MLB to pay minor leaguers through April 8; salaries TBD

Sports

Toronto Blue Jays minor league baseball player Steward Berroa, center, prepares to fly home along with his teammates from the Dominican Republic at the Tampa International Airport in Tampa, Florida on Sunday, March 15, 2020. Flight schedules for departures and arrivals remain normal during the coronavirus pandemic.(Octavio Jones/Tampa Bay Times via AP)

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NEW YORK (AP) — Philadelphia Phillies minor leaguer Logan O’Hoppe got the news from his agent and relayed it immediately to teammate Vito Friscia.

Friscia, a 40th-round draft pick, would be getting his spring training pay, after all.

“He thought I was kidding,” O’Hoppe said. “It’s awesome, I’m happy for him.”

Major League Baseball announced Thursday that minor league players shut out of spring training camps amid the novel coronavirus outbreak will receive allowances from teams through April 8, and a plan is underway to compensate those players during the postponed portion of the regular season.

Minor leaguers will receive allowances of $400 per week from teams in a lump sum for the next three weeks — a significant bump from their usual spring per diems of $100-200 per week. Teams hope that will allow players to cover housing, food and other expenses through the previously scheduled end of spring training.

The minor league season had been set to open April 9 but is being delayed. MLB said it is working with teams to develop an industry-wide plan to compensate players for missed games.

“We were excited to be able to help these kids,” Reds general manager Nick Krall said. “Help sustain them for some time, and hopefully we start the season and they start getting paychecks more.”

Players were sent scrambling late last week when MLB suspended spring training. Most minor leaguers were told to go home, including some from Venezuela, the Dominican Republic and other countries, despite concerns they may have trouble getting back into the U.S.

Many clubs made exceptions for foreign players and allowed them to stay in camp. MLB has recommended players from Venezuela and other high-risk areas be kept in the U.S. and instructed teams to help those players find suitable accommodations.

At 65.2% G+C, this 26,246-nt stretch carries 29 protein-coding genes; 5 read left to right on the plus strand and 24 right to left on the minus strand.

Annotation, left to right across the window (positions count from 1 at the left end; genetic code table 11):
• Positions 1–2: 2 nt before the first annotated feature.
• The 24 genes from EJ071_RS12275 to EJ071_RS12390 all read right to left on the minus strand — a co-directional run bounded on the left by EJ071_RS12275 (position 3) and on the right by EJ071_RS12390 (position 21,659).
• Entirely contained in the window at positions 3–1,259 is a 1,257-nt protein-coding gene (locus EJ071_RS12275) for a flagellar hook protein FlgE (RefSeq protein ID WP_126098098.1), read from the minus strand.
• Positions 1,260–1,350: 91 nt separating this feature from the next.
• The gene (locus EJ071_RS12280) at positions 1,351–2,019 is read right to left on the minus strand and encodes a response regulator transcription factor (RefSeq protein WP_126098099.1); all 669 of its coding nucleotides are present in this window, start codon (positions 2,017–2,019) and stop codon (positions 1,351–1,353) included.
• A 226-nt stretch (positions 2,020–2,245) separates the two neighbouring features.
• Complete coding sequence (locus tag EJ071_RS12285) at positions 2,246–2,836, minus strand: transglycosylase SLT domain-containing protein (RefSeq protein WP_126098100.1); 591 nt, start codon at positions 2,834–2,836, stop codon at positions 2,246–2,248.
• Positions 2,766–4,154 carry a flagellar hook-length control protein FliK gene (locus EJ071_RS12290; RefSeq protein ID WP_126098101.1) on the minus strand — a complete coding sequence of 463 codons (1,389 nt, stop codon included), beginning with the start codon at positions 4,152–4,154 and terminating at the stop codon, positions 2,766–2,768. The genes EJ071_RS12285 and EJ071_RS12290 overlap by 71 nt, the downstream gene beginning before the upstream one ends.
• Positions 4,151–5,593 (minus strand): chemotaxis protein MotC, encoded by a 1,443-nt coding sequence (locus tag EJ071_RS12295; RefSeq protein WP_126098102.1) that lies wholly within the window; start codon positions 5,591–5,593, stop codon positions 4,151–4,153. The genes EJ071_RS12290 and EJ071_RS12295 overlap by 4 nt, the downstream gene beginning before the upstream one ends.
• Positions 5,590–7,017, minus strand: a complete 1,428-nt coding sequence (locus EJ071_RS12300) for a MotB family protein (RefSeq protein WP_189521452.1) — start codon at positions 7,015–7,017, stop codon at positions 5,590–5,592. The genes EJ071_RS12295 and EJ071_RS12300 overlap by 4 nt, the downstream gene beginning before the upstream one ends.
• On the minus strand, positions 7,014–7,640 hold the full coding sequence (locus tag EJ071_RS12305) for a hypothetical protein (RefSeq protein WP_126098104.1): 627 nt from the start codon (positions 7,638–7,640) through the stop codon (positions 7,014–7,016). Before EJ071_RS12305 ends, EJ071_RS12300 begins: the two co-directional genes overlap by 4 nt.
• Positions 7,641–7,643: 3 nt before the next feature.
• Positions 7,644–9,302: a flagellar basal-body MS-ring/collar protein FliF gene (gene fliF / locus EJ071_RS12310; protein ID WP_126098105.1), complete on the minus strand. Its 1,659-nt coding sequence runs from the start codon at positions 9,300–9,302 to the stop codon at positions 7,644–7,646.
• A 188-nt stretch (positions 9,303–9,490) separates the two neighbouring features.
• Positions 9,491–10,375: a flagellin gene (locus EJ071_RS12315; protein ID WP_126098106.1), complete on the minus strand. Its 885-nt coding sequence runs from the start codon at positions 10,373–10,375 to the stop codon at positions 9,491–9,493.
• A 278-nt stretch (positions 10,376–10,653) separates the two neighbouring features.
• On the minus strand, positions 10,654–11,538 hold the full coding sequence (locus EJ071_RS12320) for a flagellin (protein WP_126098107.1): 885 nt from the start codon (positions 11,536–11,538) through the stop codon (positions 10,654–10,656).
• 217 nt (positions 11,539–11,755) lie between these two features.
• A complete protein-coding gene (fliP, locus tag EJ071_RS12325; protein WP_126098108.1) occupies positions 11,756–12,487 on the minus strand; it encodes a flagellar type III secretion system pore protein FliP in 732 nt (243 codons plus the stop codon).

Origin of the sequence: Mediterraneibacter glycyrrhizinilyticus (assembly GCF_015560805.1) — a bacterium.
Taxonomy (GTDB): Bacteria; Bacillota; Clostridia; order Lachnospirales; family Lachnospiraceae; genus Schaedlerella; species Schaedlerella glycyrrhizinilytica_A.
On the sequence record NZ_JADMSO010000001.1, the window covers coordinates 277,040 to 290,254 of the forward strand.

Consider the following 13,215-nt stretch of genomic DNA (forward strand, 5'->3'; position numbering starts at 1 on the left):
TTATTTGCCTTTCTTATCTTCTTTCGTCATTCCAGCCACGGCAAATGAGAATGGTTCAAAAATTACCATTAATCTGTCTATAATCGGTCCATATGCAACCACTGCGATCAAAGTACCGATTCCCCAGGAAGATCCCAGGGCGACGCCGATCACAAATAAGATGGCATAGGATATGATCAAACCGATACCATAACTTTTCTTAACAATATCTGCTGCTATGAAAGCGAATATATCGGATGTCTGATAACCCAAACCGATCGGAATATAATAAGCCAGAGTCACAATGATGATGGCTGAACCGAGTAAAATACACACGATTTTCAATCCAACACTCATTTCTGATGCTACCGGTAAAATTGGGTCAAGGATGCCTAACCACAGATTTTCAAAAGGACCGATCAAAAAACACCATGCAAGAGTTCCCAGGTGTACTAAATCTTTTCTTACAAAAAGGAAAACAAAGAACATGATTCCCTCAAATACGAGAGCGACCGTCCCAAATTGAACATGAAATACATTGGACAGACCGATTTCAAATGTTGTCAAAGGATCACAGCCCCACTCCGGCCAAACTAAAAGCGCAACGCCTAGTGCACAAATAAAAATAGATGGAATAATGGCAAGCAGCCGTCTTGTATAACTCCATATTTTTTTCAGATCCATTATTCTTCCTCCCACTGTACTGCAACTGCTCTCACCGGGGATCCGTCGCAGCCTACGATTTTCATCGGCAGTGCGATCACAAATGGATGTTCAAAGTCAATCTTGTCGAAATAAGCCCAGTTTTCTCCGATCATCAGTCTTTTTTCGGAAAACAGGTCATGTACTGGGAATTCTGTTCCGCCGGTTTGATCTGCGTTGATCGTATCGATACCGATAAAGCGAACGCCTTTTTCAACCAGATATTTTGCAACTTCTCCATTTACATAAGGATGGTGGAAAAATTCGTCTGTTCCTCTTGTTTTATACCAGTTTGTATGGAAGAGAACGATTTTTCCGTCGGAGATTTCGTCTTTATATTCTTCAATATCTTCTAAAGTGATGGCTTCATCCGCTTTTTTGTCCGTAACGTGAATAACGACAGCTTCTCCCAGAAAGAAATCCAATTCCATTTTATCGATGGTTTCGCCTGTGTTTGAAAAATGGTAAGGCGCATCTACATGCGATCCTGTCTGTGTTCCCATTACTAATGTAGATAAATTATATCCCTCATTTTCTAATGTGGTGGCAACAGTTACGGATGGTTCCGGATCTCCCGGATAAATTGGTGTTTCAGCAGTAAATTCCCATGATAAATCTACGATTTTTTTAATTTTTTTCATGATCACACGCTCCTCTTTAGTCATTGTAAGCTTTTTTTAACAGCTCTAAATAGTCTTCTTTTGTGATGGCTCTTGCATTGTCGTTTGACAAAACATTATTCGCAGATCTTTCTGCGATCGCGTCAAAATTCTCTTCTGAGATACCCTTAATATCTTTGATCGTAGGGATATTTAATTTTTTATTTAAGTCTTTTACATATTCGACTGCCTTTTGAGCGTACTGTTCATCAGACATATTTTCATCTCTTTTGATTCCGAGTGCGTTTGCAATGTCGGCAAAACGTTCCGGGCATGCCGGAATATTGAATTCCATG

MLB had left it up to teams how to handle their minor leaguers, leaving players uncertain about the coming weeks and months.

Even for American players, the dismissals presented challenges. Most baseball players are paid only in-season, and many minor leaguers — especially those who did not receive lucrative signing bonuses — were relying on spring training camps for allowances, housing, meals and training facilities.

One minor leaguer told The Associated Press on Sunday that he was kicked out of camp with $800 in his bank account, no second job lined up and no idea how he would make ends meet until camps re-opened. The player spoke on condition of anonymity due to concerns his team might punish him for speaking publicly.

Friscia, from Valley Stream, New York, signed for just $2,500 last season and was struggling to make ends meet. He thought he would be receiving $20 per week until camp restarted. Now he’ll get 20-times that.

He recently sent O’Hoppe photos of the makeshift gym he built in his parents’ basement to stay in shape.

“I was like, ‘Hey, man, you usually go with a trainer, right?’” O’Hoppe recalled. “He’s like, ‘I can’t afford it,’ and he goes, ‘Even a basic gym membership is too expensive.’ It’s crazy, $20 for him is too expensive. I feel for guys like him.”

“It’s not a lot, but to us that’s so much more,” Friscia said.

Minimum salaries for full-season minor league teams range from $290 per week at Class A to $502 per week at Triple-A over the five-month season.

In addition to the MLB guidelines, San Francisco Giants minor league players who weren’t staying at the team hotel will receive a housing-specific allowance through the projected finish of spring training to cover their living expenses such as leases or rents, according to Giants President of Baseball Operations Farhan Zaidi.

Zaidi said the housing allowances would “help them cover any outstanding rents or lease payments they have as well as for the group of players who continue to be here, including those international players just continuing to provide hotel accommodations for that group, and those guys are going to continue to receive their full allowances as well.”

Some players turned to online fundraisers for support after camps closed, including one operated jointly by More Than Baseball and the @adoptmilbplayer Twitter account. More Than Baseball is a nonprofit support group for minor leaguers, and the Adopt A Minor Leaguer program was launched this offseason by a Minnesota Twins fan concerned about player well-being.

“Kudos to MLB for listening to its players, fans, and reporters. You all are the reason this happened,” More Than Baseball tweeted. “This only references ‘development of a plan’ for everything beyond April 8th. This is a step in the right direction, not a full solution.”

The lump sum allowances are for players signed to minor league player contracts, but there are exceptions for players currently receiving housing, food or other services from teams; those not participating, or expecting to participate, in spring training; and players with minor league contracts who were in major league camp on March 13 and had at least one day of major league service in 2019. The latter group is receiving $1,100 weekly allowance through April 9 from the players’ association.

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AP Sports Writer Joe Kay contributed to this report.

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